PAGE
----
Ever more, consumers are making choices based on core values. Does this institution protect the environment, treat its workers fairly, support the right political causes? In order to make those choices — which is to say, in order to discriminate — consumers need information.

In the case of gay rights, consumers need to know who supports inclusion and who supports exclusion. Shutting down that information flow through anti-discrimination law robs people of crucial data to make intelligent buying decisions. Moreover, such laws remove the competitive pressure of businesses to prove (and improve) their commitment to community values, because all businesses are ostensibly bound by them.

A market that permits discrimination, even of the invidious sort, allows money and therefore success and profits to be directed toward those who think broadly, while denying money and profitability to those who do not. In this way, a free market nudges society toward ever more tolerant and inclusive attitudes. Money speaks far more persuasively than laws.

Notice that these proposed laws only pertain to the producer and not the consumer. But discrimination is a two-edged sword. The right can be exercised by those who do not like some groups, and it can be exercised by those groups against those who do not like them.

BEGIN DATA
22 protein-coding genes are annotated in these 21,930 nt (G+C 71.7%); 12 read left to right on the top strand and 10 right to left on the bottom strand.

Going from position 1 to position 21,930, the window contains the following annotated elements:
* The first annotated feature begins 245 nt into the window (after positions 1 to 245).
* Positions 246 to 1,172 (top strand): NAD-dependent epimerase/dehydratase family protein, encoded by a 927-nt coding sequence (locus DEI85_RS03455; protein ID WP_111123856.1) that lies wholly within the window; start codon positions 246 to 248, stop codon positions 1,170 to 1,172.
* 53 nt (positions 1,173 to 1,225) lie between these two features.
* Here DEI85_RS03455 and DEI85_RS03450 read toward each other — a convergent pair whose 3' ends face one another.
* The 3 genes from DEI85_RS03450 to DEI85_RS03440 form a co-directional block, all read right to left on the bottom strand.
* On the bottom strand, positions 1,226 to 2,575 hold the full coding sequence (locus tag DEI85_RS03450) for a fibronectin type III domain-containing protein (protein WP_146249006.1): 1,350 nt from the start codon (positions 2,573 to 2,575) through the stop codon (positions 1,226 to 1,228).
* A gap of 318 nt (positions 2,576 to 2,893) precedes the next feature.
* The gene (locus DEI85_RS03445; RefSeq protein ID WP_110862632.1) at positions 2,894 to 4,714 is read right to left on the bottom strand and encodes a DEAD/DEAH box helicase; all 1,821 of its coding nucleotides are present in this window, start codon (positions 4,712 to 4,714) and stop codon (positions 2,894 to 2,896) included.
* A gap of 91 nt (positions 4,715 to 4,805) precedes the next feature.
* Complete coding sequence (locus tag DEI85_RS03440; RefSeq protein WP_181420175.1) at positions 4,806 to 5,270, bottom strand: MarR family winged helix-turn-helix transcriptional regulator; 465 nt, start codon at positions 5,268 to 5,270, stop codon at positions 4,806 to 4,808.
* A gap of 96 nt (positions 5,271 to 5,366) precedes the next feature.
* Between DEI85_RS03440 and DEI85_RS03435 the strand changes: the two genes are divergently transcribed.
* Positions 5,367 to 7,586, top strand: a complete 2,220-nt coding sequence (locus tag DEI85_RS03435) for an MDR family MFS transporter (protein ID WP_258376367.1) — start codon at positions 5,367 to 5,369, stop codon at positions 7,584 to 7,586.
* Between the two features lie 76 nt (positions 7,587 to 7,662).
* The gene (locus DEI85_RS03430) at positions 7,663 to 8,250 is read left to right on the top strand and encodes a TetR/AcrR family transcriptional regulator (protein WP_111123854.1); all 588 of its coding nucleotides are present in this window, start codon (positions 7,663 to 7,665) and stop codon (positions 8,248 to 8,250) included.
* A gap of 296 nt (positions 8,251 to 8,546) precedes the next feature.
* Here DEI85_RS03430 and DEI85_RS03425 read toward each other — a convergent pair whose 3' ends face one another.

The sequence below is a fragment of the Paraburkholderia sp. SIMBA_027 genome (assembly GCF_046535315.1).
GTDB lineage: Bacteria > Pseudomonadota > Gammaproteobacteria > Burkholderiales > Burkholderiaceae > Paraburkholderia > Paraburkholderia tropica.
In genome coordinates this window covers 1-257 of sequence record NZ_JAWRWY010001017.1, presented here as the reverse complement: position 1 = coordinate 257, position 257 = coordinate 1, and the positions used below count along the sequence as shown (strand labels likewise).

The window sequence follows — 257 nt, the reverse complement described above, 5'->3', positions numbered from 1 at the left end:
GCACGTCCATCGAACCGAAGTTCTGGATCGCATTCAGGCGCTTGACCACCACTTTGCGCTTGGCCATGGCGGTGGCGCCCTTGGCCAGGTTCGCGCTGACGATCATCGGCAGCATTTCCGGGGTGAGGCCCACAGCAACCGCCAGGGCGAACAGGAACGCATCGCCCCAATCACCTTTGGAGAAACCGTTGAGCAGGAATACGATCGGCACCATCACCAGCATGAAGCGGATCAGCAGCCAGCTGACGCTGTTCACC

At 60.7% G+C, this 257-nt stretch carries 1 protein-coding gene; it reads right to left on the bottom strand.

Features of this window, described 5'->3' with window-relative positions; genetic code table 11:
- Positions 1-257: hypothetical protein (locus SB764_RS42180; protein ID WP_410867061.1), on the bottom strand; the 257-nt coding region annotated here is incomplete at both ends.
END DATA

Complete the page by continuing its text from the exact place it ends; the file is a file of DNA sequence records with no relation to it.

Both are necessary and serve an important social function. They represent peaceful ways of providing social and economic rewards to those who put aside biases in favor of inclusive decision making.

If I’m Catholic and want to support pro-Catholic businesses, I also need to know what businesses don’t like Catholics. If I’m Muslim and only want my dollars supporting my faith, I need to know who won’t serve Muslims (or who will put my dollars to bad use). If a law that prohibits business from refusing to serve or hire people based on religion, how am I supposed to know which businesses deserve my support?

It’s the same with many gay people. They don’t want to trade with companies that discriminate. To act out those values requires some knowledge of business behavior and, in turn, the freedom to discriminate. There is no gain for anyone by passing a universal law mandating only one way of doing business. Mandates drain the virtue out of good behavior and permit bad motivations to hide under the cover of law.

Here is an example from a recent experience. I was using AirBnB to find a place to stay for a friend. He needed a place for a full week, so $1,000 was at stake. The first potential provider I contacted hesitated and began to ask a series of questions that revolved around my friend’s country of origin, ethnicity, and religion. The rental owner was perfectly in his rights to do this. It is his home, and he faces no obligation to open it to all comers.

On the other hand, I found the questions annoying, even offensive. I decided that I didn’t want to do business with this person. I made a few more clicks, cancelled that query, and found another place within a few minutes. The new renter was overjoyed to take in my friend.

I was delighted for two reasons. First, my friend was going to stay at a home that truly wanted him there, and that’s important. Force is never a good basis for commercial relationships. Second, I was able to deny $1K to a man who was, at best, a risk averse and narrow thinker or, at worst, an outright bigot.